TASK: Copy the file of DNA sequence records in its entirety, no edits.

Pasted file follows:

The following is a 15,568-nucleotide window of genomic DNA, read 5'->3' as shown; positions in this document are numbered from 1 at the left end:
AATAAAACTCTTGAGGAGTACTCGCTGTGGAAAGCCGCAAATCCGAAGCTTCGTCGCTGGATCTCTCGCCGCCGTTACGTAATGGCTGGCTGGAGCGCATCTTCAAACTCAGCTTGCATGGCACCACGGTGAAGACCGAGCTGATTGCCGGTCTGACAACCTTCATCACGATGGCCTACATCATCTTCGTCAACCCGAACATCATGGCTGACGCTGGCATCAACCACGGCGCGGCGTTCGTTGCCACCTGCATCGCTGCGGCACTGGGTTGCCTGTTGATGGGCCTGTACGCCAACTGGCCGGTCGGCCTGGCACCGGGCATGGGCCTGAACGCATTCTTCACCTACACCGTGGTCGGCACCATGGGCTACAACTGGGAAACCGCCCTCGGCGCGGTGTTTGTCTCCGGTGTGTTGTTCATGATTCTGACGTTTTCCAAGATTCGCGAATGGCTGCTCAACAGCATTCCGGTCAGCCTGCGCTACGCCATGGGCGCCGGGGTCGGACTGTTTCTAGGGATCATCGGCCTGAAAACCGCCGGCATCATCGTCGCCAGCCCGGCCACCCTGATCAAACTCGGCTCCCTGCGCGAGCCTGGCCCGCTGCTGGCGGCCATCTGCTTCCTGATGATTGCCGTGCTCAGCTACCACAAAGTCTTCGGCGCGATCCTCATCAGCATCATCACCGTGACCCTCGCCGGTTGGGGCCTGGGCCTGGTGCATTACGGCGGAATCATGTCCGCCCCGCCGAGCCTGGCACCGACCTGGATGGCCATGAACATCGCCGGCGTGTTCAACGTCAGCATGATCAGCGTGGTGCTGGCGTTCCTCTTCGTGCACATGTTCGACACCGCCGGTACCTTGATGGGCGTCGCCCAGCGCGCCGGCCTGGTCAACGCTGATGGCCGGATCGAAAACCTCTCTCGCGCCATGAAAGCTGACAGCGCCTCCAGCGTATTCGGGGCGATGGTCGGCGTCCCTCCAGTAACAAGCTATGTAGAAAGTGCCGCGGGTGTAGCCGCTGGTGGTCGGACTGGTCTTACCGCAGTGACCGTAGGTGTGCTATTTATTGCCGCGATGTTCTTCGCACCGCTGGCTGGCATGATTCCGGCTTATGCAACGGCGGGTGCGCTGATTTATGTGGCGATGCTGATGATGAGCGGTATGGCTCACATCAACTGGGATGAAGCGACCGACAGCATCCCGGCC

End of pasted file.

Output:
The following is a 15,568-nucleotide window of genomic DNA, read 5'->3' as shown; positions in this document are numbered from 1 at the left end:
AATAAAACTCTTGAGGAGTACTCGCTGTGGAAAGCCGCAAATCCGAAGCTTCGTCGCTGGATCTCTCGCCGCCGTTACGTAATGGCTGGCTGGAGCGCATCTTCAAACTCAGCTTGCATGGCACCACGGTGAAGACCGAGCTGATTGCCGGTCTGACAACCTTCATCACGATGGCCTACATCATCTTCGTCAACCCGAACATCATGGCTGACGCTGGCATCAACCACGGCGCGGCGTTCGTTGCCACCTGCATCGCTGCGGCACTGGGTTGCCTGTTGATGGGCCTGTACGCCAACTGGCCGGTCGGCCTGGCACCGGGCATGGGCCTGAACGCATTCTTCACCTACACCGTGGTCGGCACCATGGGCTACAACTGGGAAACCGCCCTCGGCGCGGTGTTTGTCTCCGGTGTGTTGTTCATGATTCTGACGTTTTCCAAGATTCGCGAATGGCTGCTCAACAGCATTCCGGTCAGCCTGCGCTACGCCATGGGCGCCGGGGTCGGACTGTTTCTAGGGATCATCGGCCTGAAAACCGCCGGCATCATCGTCGCCAGCCCGGCCACCCTGATCAAACTCGGCTCCCTGCGCGAGCCTGGCCCGCTGCTGGCGGCCATCTGCTTCCTGATGATTGCCGTGCTCAGCTACCACAAAGTCTTCGGCGCGATCCTCATCAGCATCATCACCGTGACCCTCGCCGGTTGGGGCCTGGGCCTGGTGCATTACGGCGGAATCATGTCCGCCCCGCCGAGCCTGGCACCGACCTGGATGGCCATGAACATCGCCGGCGTGTTCAACGTCAGCATGATCAGCGTGGTGCTGGCGTTCCTCTTCGTGCACATGTTCGACACCGCCGGTACCTTGATGGGCGTCGCCCAGCGCGCCGGCCTGGTCAACGCTGATGGCCGGATCGAAAACCTCTCTCGCGCCATGAAAGCTGACAGCGCCTCCAGCGTATTCGGGGCGATGGTCGGCGTCCCTCCAGTAACAAGCTATGTAGAAAGTGCCGCGGGTGTAGCCGCTGGTGGTCGGACTGGTCTTACCGCAGTGACCGTAGGTGTGCTATTTATTGCCGCGATGTTCTTCGCACCGCTGGCTGGCATGATTCCGGCTTATGCAACGGCGGGTGCGCTGATTTATGTGGCGATGCTGATGATGAGCGGTATGGCTCACATCAACTGGGATGAAGCGACCGACAGCATCCCGGCC